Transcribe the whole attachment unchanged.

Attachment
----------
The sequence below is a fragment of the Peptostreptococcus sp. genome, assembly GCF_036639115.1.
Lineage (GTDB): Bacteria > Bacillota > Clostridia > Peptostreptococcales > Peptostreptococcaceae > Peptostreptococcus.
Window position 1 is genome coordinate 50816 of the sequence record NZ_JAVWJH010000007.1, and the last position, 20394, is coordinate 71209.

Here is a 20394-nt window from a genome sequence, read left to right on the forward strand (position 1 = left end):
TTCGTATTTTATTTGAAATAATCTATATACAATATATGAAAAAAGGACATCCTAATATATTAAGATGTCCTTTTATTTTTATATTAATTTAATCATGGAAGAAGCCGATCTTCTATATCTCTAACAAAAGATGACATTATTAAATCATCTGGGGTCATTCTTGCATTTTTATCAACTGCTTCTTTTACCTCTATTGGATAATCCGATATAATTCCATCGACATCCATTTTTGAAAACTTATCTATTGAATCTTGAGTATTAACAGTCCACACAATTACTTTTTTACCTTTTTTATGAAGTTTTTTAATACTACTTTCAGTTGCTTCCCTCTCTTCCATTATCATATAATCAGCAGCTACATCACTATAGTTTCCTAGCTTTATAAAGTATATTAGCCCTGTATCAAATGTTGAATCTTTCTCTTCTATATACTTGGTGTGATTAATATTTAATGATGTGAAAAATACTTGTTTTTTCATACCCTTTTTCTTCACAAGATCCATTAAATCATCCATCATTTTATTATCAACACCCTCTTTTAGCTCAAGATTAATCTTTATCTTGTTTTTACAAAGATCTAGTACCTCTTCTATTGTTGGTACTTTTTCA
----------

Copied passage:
The sequence below is a fragment of the Peptostreptococcus sp. genome, assembly GCF_036639115.1.
Lineage (GTDB): Bacteria > Bacillota > Clostridia > Peptostreptococcales > Peptostreptococcaceae > Peptostreptococcus.
Window position 1 is genome coordinate 50816 of the sequence record NZ_JAVWJH010000007.1, and the last position, 20394, is coordinate 71209.

Here is a 20394-nt window from a genome sequence, read left to right on the forward strand (position 1 = left end):
TTCGTATTTTATTTGAAATAATCTATATACAATATATGAAAAAAGGACATCCTAATATATTAAGATGTCCTTTTATTTTTATATTAATTTAATCATGGAAGAAGCCGATCTTCTATATCTCTAACAAAAGATGACATTATTAAATCATCTGGGGTCATTCTTGCATTTTTATCAACTGCTTCTTTTACCTCTATTGGATAATCCGATATAATTCCATCGACATCCATTTTTGAAAACTTATCTATTGAATCTTGAGTATTAACAGTCCACACAATTACTTTTTTACCTTTTTTATGAAGTTTTTTAATACTACTTTCAGTTGCTTCCCTCTCTTCCATTATCATATAATCAGCAGCTACATCACTATAGTTTCCTAGCTTTATAAAGTATATTAGCCCTGTATCAAATGTTGAATCTTTCTCTTCTATATACTTGGTGTGATTAATATTTAATGATGTGAAAAATACTTGTTTTTTCATACCCTTTTTCTTCACAAGATCCATTAAATCATCCATCATTTTATTATCAACACCCTCTTTTAGCTCAAGATTAATCTTTATCTTGTTTTTACAAAGATCTAGTACCTCTTCTATTGTTGGTACTTTTTCA